(Post by Kyle LaFerriere)
About two years ago I moved to Manchester--away from the VCU college world and across the river. I ended up about three blocks from Hull Street. Soon my eyes were opened to the amount of different people around Richmond. There were black people, white people, Hispanic people, wealthy people, and poor people. I quickly learned that I had a problem. And though I saw my problem, I thought I was good at hiding my problem.
In March of this year I had an argument with my roommate. It didn't end well, and I saw that my problem wasn't hidden anymore. Jesus showed me that I needed to work on my problem, and He wanted to help.
I struggle with racism. I do a great job at judging, mistreating, and sometimes hating people who look different than I do, people who don't have it all together, or people who are simply just less fortunate that I am.
I went to Chattanooga back in July to serve these people. The only problem was: I went for the wrong reason. I went so I could feel better about myself and try to fix them.
While we were there we got to hear from a college student doing a study on poverty. We often think about poverty as a lack of material things. This student, Blake, explained it much differently. He used an example from his mentor, Dr. Brian Fikkert. Dr. Fikkert says, "When we ask the poor around the world what poverty is, they don't just reply with a lack of material things. To them, it is far more psychological. They may speak of being poor as feeling shame, embarrassment, humiliation, and sometimes unhuman-like."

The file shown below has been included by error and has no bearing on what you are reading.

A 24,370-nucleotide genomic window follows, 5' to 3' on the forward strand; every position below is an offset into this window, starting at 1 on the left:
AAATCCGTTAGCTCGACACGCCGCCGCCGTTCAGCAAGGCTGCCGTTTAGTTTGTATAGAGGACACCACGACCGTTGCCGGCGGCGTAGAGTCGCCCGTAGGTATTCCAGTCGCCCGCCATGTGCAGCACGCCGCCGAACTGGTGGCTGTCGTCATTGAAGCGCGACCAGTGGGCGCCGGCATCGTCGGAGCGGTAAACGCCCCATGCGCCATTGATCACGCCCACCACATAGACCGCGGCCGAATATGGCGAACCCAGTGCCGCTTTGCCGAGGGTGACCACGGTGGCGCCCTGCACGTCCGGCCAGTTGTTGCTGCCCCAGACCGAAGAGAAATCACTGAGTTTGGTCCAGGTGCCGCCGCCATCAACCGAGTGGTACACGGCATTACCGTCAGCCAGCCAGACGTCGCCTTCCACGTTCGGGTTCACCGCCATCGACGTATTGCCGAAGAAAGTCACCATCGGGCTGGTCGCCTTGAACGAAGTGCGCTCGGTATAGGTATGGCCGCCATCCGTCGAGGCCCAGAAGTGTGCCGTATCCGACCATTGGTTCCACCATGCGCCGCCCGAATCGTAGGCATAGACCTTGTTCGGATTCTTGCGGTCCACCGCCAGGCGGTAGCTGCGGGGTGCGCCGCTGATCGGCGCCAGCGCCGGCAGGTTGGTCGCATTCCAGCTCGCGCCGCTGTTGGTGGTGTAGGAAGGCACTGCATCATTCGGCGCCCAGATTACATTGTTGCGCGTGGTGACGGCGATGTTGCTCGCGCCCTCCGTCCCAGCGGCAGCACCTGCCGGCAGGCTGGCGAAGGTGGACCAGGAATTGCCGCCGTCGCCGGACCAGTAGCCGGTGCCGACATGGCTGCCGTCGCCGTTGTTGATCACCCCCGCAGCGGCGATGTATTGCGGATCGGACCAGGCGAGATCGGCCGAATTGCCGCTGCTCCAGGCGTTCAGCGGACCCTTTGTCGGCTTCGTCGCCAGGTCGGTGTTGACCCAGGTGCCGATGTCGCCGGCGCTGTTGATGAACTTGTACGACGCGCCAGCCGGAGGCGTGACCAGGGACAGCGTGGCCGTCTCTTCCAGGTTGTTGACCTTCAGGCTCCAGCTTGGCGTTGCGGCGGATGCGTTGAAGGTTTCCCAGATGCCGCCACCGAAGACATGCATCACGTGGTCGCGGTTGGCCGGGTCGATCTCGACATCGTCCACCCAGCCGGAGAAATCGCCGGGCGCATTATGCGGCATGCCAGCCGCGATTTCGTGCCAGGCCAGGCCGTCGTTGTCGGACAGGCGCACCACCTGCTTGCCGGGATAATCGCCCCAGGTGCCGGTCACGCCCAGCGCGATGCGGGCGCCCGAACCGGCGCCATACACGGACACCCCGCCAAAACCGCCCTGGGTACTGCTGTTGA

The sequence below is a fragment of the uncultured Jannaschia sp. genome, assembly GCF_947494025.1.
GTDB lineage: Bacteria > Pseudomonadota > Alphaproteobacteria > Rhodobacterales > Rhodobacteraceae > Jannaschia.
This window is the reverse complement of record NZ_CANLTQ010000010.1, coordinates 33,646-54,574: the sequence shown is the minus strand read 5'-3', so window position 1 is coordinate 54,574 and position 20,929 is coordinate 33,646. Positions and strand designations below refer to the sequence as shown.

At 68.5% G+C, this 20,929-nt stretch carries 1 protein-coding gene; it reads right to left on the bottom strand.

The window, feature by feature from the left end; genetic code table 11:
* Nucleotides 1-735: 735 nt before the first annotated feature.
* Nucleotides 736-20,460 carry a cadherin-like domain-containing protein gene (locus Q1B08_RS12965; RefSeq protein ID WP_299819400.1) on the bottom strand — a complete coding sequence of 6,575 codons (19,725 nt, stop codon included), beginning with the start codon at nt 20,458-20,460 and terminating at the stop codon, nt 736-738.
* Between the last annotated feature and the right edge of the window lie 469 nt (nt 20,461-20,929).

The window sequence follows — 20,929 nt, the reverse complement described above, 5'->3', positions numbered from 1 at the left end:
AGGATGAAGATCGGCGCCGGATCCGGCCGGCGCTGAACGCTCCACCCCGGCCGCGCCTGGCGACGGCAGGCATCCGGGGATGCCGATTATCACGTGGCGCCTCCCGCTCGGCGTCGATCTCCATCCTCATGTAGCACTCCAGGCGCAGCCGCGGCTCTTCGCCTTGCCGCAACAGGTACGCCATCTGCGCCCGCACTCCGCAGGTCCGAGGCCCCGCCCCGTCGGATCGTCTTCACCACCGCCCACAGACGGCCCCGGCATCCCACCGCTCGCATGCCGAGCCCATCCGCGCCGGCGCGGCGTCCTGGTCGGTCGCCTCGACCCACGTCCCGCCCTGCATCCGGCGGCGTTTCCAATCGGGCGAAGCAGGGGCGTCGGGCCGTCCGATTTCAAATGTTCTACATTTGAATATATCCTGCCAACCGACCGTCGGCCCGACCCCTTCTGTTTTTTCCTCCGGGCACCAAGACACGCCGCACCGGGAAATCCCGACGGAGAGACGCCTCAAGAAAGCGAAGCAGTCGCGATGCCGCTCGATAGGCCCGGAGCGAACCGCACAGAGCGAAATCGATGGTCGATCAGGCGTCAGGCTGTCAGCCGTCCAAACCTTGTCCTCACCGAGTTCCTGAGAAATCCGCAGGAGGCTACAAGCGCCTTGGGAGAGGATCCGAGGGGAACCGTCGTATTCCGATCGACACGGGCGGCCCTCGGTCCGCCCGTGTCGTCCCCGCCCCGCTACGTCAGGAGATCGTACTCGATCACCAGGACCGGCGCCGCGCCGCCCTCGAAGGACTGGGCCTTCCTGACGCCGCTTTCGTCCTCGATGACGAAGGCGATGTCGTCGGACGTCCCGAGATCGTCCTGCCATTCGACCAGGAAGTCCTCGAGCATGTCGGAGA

This came to me as a shock. He was describing me. My life is full of sin. My sin creates those same feelings of shame, embarrassment, and humiliation. These feelings haunt me daily. I learned that I am no different than the people I have so desperately tried to avoid for the past few years. I created a life where I would drive an extra 10 minutes just to go to the really nice Kroger in Carytown--the one where people are pretty and don't wear their "poverty" on their sleeves. I got really good at hiding my poverty and even surrounding myself with people who also hide their poverty well.
I thought I was going to Chattanooga to fix poverty. I went so Jesus could tell me that I can't. If I can't even fix my own problems, how could I possibly fix the problems of other people?
There is good news though. Jesus can fix me and Jesus can fix those surrounded by poverty.
After Chattanooga, I saw that my job as a Christian isn't to fix poverty. My job is grab poverty by the hand say, "You are so broken… but I am just as broken. Lets go see my friend Jesus. He promises to fix us if we are willing."